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Touch Pad for Meal Selection and Insulin Dosing

Touch Pad for Meal Selection and Insulin Dosing

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Published by Amy Tenderich
Entry from Elizabeth Ochoa
Entry from Elizabeth Ochoa

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Published by: Amy Tenderich on Jun 17, 2008
Copyright:Attribution Non-commercial

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06/16/2009

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Annual DiabetesMine™ Design ChallengeEntry: Elizabeth Ochoa
Touch Pad for Meal Selection and Easy Insulin Dosing
In order to help prevent the onset of diabetic related disease, includingretinopathy and neuropathy, patients need to actively monitor their blood sugarand correctly dose insulin base on their current blood glucose level, personalinsulin to carbohydrate ratio and the nutritional data of the foods they intend onconsuming. This can be a real challenge for younger patients, the elderly andanyone who has a problem remembering to bring myriad devices along every time they step out for a lunch with friends. In order to help people with theannoyance of carrying multiple devices, an all in one system would be key.Introducing the Touch Pad for Meal Selection and Easy Insulin Dosing!The teal portion of the tablet would have a booklet insert which would containmultiple pages of pictures of unprocessed foods. Fruits, vegetables as well ascommonly consumed processed foods, such as a slice of whole wheat bread. Thelast page of the booklet would look like an oversized number pad. This wouldallow for numerical information input.Use would be simple and easy!
 
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Annual DiabetesMine™ Design ChallengeEntry: Elizabeth Ochoa
1.
The patient would dose with their normal device.2.The patient would turn on the touch pad using the yellow  button.
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The patient would type in their blood glucose level using the last page of the booklet.4.To accept press the green button, to cancel the red button.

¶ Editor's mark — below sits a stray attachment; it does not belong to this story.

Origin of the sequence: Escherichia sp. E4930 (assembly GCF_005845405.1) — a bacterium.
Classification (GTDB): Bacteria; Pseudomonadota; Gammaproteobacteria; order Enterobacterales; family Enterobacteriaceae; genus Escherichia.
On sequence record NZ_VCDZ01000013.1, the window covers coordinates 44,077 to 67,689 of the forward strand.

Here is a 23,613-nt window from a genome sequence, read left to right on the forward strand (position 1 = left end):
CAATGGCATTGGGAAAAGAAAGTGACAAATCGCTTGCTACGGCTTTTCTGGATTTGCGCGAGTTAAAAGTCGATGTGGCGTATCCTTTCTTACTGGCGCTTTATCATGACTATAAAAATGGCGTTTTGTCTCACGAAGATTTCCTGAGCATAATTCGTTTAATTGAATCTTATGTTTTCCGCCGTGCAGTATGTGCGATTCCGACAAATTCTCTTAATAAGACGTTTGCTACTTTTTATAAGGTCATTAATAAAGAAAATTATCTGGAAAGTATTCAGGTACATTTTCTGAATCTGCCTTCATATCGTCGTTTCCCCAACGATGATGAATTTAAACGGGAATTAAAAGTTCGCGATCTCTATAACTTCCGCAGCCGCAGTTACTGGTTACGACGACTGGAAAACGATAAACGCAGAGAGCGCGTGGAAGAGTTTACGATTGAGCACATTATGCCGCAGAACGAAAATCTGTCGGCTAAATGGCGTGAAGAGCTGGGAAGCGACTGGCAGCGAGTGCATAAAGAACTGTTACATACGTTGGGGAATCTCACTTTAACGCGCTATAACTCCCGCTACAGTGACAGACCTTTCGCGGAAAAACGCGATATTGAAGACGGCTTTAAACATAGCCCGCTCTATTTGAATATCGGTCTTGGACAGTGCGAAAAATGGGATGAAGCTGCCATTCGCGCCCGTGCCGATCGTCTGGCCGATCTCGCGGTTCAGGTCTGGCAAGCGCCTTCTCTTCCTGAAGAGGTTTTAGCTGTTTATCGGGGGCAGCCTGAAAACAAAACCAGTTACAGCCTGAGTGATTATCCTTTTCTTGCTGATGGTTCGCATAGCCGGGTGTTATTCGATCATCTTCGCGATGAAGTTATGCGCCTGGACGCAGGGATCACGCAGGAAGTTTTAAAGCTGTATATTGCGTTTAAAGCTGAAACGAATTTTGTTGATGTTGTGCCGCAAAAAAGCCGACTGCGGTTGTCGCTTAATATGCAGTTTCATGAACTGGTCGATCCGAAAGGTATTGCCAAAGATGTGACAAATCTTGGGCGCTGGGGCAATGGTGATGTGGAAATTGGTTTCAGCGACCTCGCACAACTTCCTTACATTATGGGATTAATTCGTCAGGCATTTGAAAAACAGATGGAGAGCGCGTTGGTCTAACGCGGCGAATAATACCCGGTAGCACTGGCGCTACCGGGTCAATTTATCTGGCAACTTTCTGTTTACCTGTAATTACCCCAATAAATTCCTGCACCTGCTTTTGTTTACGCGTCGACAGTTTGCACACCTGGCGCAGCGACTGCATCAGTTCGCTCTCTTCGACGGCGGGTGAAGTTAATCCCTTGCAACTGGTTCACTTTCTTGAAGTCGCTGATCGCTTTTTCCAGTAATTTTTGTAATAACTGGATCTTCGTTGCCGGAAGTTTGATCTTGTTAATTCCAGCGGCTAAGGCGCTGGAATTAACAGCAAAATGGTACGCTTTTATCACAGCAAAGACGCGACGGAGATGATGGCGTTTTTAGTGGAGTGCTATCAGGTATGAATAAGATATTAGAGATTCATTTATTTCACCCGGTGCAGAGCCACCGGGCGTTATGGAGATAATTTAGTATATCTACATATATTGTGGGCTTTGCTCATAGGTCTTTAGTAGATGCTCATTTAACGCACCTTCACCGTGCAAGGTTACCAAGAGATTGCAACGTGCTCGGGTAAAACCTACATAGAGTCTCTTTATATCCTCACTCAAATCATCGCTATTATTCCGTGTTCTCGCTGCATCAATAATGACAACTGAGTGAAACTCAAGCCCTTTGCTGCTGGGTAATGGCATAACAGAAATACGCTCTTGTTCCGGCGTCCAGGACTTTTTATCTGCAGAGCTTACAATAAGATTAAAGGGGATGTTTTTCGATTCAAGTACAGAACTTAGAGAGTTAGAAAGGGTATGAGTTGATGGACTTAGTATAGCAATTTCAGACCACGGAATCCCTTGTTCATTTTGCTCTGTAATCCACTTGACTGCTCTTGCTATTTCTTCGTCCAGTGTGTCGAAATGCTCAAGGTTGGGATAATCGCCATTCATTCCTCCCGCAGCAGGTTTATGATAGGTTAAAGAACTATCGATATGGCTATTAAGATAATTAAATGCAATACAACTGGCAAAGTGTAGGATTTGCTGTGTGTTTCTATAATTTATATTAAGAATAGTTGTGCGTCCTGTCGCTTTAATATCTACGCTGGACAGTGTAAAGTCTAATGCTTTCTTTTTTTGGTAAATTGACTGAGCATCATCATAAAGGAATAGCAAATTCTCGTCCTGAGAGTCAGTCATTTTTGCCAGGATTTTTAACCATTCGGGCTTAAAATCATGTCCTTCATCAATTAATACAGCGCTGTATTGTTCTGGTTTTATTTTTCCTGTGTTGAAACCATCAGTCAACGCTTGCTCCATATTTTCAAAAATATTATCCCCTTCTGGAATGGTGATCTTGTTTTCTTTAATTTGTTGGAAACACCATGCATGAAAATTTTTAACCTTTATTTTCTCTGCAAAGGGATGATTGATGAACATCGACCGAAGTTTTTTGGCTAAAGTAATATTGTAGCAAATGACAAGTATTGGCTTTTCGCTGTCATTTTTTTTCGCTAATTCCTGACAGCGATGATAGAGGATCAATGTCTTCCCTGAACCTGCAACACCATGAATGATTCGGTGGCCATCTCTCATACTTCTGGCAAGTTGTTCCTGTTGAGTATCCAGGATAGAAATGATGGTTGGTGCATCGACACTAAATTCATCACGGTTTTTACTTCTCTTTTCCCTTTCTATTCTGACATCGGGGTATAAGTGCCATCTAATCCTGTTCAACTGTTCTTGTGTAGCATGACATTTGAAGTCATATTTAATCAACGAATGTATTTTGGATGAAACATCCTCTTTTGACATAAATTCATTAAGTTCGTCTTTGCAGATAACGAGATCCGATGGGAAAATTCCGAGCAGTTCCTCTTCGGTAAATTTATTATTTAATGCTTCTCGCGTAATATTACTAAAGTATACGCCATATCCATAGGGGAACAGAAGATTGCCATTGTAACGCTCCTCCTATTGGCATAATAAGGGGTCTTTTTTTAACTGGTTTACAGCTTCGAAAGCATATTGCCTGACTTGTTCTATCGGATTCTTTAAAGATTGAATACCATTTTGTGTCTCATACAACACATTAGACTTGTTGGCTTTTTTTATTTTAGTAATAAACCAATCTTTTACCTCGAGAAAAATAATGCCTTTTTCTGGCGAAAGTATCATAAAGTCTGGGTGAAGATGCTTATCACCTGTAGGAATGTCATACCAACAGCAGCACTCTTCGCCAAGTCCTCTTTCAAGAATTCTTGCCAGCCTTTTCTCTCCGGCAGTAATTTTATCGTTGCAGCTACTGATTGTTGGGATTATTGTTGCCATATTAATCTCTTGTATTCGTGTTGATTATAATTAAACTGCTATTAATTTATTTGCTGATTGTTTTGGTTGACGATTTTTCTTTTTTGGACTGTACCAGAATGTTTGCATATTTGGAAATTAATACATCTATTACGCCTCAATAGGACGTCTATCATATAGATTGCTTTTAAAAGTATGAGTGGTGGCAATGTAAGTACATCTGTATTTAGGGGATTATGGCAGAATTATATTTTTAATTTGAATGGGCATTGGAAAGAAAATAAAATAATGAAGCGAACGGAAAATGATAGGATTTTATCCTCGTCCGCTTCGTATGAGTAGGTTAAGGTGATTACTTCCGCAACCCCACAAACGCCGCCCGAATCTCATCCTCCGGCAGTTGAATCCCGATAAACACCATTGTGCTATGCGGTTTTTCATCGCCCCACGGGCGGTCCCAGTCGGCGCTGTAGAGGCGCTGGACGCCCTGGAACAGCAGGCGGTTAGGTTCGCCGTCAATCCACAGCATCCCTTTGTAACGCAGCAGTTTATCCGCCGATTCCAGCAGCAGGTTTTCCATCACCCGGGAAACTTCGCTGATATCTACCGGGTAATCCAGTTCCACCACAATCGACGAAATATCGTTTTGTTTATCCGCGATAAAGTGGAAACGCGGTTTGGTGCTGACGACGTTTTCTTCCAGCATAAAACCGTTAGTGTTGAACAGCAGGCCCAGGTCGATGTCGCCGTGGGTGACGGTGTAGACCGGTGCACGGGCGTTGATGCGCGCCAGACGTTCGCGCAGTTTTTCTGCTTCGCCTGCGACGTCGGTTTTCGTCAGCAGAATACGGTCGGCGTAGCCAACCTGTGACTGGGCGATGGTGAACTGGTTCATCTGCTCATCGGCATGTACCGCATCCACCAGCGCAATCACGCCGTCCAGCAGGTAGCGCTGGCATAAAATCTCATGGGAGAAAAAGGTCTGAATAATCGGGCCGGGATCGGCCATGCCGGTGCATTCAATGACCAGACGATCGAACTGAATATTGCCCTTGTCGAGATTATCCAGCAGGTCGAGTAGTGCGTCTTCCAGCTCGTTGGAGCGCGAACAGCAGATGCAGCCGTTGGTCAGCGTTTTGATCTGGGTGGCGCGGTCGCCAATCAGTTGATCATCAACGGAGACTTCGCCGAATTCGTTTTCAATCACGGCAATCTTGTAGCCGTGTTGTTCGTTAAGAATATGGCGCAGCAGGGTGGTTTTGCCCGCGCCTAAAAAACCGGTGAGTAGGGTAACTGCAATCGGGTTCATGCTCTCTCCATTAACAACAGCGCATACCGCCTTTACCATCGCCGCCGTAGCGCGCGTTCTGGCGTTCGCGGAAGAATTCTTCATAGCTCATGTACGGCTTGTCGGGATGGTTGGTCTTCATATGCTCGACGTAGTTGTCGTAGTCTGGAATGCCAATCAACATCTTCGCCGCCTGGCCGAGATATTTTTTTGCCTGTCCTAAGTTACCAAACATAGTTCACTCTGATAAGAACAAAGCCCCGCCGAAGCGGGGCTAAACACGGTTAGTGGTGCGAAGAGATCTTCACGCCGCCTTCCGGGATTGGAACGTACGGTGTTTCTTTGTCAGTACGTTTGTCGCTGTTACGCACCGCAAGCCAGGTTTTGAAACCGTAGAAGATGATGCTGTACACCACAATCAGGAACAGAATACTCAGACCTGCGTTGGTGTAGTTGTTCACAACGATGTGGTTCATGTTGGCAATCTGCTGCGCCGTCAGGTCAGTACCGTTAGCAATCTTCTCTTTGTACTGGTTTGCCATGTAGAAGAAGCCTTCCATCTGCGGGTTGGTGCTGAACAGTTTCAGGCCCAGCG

5.
The patient would then select foods from the booklet using the teal stylus.(this would work similar to how children’s LeadPad Learning books work.)6.After each food is selected the patient accepts with the green button.7.The patient can enter nutritional info of processed foods using the numberpad on the last page.8.The patient would then use the number pad to enter there carbohydrate toinsulin dosing ratio for that meal time.9.The screen would then display the correct dose for them.The book itself would math the touch of the stylus to the nutritionalinformation of the selected food and would total all data for the meal. Thisallows the patient to relax and not have to memorize or carry along another books of nutritional data.The gray screen would provide visual text prompts for the next step, as well asoptional voice prompts for patients who may have a difficult time reading thescreen due to poor sight.The entire book would not only store all of the nutritional information of thefoods they consume but also the time and date of each dosing as well as their blood glucose level at the time. This would allow for easier management andthe ability to monitor more easily.The book would also have a place to hold your lancet (orange), extra teststrips, and blood glucose monitor (dark blue).

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